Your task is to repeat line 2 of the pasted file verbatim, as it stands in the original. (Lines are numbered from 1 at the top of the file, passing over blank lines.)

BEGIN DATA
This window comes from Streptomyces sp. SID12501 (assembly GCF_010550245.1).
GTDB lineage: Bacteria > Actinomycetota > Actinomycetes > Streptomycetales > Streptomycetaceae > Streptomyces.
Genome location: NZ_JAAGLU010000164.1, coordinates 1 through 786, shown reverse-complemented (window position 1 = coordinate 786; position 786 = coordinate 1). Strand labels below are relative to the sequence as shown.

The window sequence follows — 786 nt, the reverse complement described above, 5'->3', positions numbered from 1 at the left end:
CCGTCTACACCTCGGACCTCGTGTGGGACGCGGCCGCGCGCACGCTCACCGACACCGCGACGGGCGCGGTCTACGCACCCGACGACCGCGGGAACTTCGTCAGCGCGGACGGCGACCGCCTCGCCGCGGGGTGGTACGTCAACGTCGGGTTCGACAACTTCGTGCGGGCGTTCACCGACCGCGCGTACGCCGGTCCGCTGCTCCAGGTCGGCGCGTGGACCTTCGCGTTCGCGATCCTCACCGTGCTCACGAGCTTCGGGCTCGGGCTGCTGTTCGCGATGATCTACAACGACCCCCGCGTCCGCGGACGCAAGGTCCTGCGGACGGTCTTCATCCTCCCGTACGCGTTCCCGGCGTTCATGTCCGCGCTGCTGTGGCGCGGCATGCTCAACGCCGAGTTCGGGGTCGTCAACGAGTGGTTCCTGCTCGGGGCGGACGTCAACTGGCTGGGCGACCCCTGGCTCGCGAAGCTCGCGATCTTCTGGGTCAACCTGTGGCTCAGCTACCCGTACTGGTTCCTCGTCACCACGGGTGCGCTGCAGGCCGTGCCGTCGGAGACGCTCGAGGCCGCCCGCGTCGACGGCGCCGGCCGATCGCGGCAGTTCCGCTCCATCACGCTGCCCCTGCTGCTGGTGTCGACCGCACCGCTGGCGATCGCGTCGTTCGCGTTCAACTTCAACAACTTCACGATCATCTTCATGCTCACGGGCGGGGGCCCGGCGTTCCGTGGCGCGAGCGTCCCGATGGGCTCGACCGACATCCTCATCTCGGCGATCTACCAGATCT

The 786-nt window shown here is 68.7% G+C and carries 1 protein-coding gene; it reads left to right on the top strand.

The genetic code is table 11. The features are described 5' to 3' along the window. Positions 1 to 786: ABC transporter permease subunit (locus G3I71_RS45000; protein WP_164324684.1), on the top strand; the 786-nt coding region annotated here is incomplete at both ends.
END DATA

GTDB lineage: Bacteria > Actinomycetota > Actinomycetes > Streptomycetales > Streptomycetaceae > Streptomyces.